Since Dad got out of the hospital, my nights have been long, my REM sleep short. When Dad calls my name, I am yanked from a deep sleep to instant movement by a great surge of maternal/caregiving adrenaline. I had no idea I could actually move as fast as I have been moving. One minute I'm in dreamland and the next I'm by Dad's bedside with some semblance of coherence. This morning I grabbed his antibiotic instead of his pain meds, then forgot the 2nd pee pill thus having to make 4 trips to the kitchen before my brain actually kicked into gear, yet in the end I got him accurately medicated. I smoothed back his hair, handed him a dry pair of underpants and crawled back into bed.
Knowing I should sleep while Dad sleeps I was unable to turn of my adrenaline stimulated brain. Memories of my first days of motherhood flooded into my foggy brain; praying for the crying to stop, pacing back and forth between my bed and the crib, wondering what I'd gotten myself into. Infant rearing and parent caring are two sides of the same coin.
While somethings are the same - the round-the-clockness of routine - one big thing is different. When you are taking care of an infant, you are helping it to live, togrow. When you are caring for a parent at the end of his life, there comes a point when you realize all you are doing is marking off the days. The work is about making the patient comfortable in his last days. Days that could possibly extend into years. The joyful reward is replaced by on-going sadness.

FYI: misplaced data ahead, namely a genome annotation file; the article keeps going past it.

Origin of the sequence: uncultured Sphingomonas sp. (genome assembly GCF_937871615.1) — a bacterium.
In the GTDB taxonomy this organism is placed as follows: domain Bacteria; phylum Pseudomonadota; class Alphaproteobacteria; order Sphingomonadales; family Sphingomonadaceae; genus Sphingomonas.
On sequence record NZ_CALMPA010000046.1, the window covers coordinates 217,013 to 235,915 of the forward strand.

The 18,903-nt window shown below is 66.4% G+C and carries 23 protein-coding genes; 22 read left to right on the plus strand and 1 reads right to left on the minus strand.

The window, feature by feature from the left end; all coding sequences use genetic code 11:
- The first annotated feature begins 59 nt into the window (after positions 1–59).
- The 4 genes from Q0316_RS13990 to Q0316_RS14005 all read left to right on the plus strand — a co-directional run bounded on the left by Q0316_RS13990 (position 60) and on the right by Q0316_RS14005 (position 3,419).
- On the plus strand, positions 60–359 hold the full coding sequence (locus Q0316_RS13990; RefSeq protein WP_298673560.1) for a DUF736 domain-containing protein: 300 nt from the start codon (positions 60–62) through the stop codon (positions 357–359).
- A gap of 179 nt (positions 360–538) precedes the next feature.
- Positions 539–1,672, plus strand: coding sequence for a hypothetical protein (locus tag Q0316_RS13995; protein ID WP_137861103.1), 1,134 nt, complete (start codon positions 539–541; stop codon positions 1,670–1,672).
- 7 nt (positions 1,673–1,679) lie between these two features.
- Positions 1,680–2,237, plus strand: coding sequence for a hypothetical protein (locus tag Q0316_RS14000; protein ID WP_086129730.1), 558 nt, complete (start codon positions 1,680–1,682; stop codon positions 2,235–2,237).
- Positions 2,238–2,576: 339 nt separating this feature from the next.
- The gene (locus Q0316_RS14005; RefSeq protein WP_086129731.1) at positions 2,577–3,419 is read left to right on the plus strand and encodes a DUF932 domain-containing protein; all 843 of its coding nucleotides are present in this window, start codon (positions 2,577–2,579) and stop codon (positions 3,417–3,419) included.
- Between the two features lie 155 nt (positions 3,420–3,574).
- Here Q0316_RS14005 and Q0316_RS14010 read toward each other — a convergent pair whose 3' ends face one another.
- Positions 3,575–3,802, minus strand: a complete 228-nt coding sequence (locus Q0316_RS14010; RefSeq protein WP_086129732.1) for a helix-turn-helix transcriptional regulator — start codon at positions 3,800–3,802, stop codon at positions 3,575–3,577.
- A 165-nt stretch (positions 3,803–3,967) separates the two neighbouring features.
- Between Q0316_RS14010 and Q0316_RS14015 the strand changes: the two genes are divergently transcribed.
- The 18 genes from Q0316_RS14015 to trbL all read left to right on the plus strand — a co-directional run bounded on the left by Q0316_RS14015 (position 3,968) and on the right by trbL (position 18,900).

Yesterday my Dad started talking about getting a 2nd opinion on treatment plans for recurring bladder cancer. I suppose even though we all know he's no candidate for surgery, chemo, or radiation, it wouldn't hurt to have someone other than me tell him so. But at the same time that he kind of, sort of, clung to the hope of living longer, he mentioned letting go, doing nothing, dying. Conversations like these make this caregiver/daughter emotionally confused.
It's his life. He is going to do what he has to do. At the end of our life's journey, we all have to make the decision to hold on or let go. But I find I'm caught in the middle. He's my father. I want him to live. I'm not ready to be an orphan. I want him to enjoy the days he has. I want him to smile. I want him to get fresh air, go to church, tell jokes, be happy. Even though it means I have more work to do, I'm not quite ready to let go. I believe wholeheartedly in the Hospice concept, but I'm not ready to embrace it. I rage inside because it's not even my choice. It's his.
We had a fight about pain medication this morning. For all my years of experience, I'm really not so different from that young guy on TV who cried in frustration at the baby in the crib crying in frustration. Neither children nor parents come with instruction manuals. Maybe Baby Borrowing should be a requirement. If there is such a thing as Dad borrowing, I'm not sure I'd recommend it. Perhaps on the job training is a better option.
Forgetting how to be merry